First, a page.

hiland hall and 'ruffian democracy'

HIland Hall

Hiland Hall is probably the most remarkable native son of North Bennington. Judge, congressman, governor, partriarch, chair of the California Land Commission during the Gold Rush, Hall also made his mark as an historian.

Below is a series of articles which Hall originally titled "Historical Readings." It first appeared anonymously, sprinkled throughout the first weekly editions of the State Banner, published in Bennington in the spring of 1841.

Hall, then a veteran of ten years as a member of the U.S. House of Representatives, was among the paper's founders. The State Banner served as a Whig alternative to the Democratic Vermont Gazette. In part, Hall was simply filling column space in the new journal. Yet he clearly aspired to write a more complete Vermont history. After Hall had retired as governor, he expanded these "historical readings" into the 500-page Early History of Vermont, published in 1868.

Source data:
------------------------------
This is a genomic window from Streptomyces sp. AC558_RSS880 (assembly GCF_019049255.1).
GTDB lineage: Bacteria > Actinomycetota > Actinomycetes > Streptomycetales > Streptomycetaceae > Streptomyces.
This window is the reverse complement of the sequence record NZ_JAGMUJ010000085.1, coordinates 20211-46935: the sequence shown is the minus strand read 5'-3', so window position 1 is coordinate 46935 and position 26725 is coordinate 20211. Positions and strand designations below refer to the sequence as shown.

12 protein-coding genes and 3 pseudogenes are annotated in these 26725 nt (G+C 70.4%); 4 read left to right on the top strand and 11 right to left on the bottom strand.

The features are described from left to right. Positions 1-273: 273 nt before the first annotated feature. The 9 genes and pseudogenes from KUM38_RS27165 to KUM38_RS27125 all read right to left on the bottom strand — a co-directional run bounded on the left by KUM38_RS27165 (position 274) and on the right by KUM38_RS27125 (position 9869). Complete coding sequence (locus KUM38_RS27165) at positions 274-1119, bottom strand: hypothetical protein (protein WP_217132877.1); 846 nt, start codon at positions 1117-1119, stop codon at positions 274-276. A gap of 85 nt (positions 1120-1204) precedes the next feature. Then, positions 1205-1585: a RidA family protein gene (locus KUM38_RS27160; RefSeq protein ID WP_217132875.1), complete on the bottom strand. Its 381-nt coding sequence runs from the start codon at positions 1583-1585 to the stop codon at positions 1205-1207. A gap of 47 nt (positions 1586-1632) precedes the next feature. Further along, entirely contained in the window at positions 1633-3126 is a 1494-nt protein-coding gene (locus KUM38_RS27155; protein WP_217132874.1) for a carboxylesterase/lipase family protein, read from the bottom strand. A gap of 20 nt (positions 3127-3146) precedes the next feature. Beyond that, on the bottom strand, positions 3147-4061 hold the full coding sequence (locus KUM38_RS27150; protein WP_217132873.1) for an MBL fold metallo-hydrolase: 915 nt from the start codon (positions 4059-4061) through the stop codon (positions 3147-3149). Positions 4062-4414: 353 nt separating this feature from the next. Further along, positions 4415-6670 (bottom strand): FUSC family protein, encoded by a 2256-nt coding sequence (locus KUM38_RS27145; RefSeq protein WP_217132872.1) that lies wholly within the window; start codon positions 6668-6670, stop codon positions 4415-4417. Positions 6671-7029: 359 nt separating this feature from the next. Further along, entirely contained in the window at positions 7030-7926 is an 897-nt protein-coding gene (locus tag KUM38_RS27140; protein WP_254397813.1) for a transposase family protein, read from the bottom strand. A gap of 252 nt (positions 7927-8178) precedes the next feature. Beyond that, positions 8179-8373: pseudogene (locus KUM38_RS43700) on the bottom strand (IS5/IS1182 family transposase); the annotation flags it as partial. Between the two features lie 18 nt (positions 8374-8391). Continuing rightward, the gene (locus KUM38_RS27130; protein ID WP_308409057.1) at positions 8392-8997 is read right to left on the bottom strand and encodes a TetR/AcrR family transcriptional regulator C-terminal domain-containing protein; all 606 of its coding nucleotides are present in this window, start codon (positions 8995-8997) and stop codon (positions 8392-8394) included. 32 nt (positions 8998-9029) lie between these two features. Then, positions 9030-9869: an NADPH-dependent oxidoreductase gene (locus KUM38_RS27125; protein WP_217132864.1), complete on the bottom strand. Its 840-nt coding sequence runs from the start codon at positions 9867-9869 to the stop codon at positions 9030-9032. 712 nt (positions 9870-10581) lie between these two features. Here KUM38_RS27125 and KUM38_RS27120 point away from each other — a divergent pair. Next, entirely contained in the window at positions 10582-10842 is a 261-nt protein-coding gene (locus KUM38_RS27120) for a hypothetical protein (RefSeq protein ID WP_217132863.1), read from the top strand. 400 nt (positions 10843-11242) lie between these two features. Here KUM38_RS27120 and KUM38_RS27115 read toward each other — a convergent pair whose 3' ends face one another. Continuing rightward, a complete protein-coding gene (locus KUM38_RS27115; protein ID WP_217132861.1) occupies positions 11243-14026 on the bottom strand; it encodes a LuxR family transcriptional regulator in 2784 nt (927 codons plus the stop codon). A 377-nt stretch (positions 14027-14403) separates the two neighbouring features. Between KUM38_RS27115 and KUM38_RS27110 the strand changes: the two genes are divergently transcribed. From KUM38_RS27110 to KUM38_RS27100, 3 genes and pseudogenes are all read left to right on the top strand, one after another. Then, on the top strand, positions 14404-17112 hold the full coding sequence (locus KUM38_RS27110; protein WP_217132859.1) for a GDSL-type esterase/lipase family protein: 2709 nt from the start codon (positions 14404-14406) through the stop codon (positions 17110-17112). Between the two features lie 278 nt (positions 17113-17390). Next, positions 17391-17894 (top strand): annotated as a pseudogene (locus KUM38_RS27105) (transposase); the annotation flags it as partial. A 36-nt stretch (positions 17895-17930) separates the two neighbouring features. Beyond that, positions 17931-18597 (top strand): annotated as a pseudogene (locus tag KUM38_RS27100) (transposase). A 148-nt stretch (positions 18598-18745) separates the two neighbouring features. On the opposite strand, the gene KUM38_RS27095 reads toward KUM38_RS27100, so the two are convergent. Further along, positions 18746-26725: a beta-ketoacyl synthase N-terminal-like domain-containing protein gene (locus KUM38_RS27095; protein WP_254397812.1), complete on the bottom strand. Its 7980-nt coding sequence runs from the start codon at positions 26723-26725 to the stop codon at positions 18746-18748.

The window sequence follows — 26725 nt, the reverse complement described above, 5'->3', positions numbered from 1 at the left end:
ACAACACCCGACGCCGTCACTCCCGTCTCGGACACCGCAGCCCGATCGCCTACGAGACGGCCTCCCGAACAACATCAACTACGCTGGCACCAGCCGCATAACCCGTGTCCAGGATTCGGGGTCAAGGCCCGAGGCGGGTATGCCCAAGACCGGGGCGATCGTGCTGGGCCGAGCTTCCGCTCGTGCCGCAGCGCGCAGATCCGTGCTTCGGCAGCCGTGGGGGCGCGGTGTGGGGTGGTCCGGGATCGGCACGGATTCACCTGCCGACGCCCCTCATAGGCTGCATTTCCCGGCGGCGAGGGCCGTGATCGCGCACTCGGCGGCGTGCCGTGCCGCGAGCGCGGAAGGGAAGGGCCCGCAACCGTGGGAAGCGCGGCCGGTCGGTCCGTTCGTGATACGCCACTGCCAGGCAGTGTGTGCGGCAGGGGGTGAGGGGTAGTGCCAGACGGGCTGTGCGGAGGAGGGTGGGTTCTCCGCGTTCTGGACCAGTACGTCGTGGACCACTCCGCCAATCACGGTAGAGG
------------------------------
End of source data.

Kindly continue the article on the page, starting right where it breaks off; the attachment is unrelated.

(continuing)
In interpreting the dispute over the Vermont territory between New York and New Hampshire, Hiland Hall's thesis was strongly anti-New York. He effectively contested the earlier pro-New York History of Eastern Vermont by Benjamin H. Hall (no relation.) Hall's articles have here been re-titled Ruffian Democracy and edited by Tyler Resch. Click on the title of each article below to read the selection. Article 11 describes the famous standoff of the Green Mountain Boys with the New York sheriff at the Breakenridge Farm on Murphy Road, just outside North Bennington.

Download or view an 82-page biography of Hiland Hall, written by Tyler Resch of Shaftsbury, Vermont (pdf).

13. The Capture of Remember Baker
14. An Invitation from Gov. Tryon of New York
15. 'Men Conscious of Their Dignity'
16. A Rejoicing of Brief Duration
17. Animosities with the Yorkers Deepen
18. Dispute with the Yorkers is Reinvigorated
19. The ‘Bennington Mob’ Prevails in Clarendon
20. A New Law to Punish 'Rioters'
21. An Episode of Severe Punishment
22. Kindling the Flames of Revolution
23. Battle of Lexington Ends the Dispute
24. Seth Warner and Remember Baker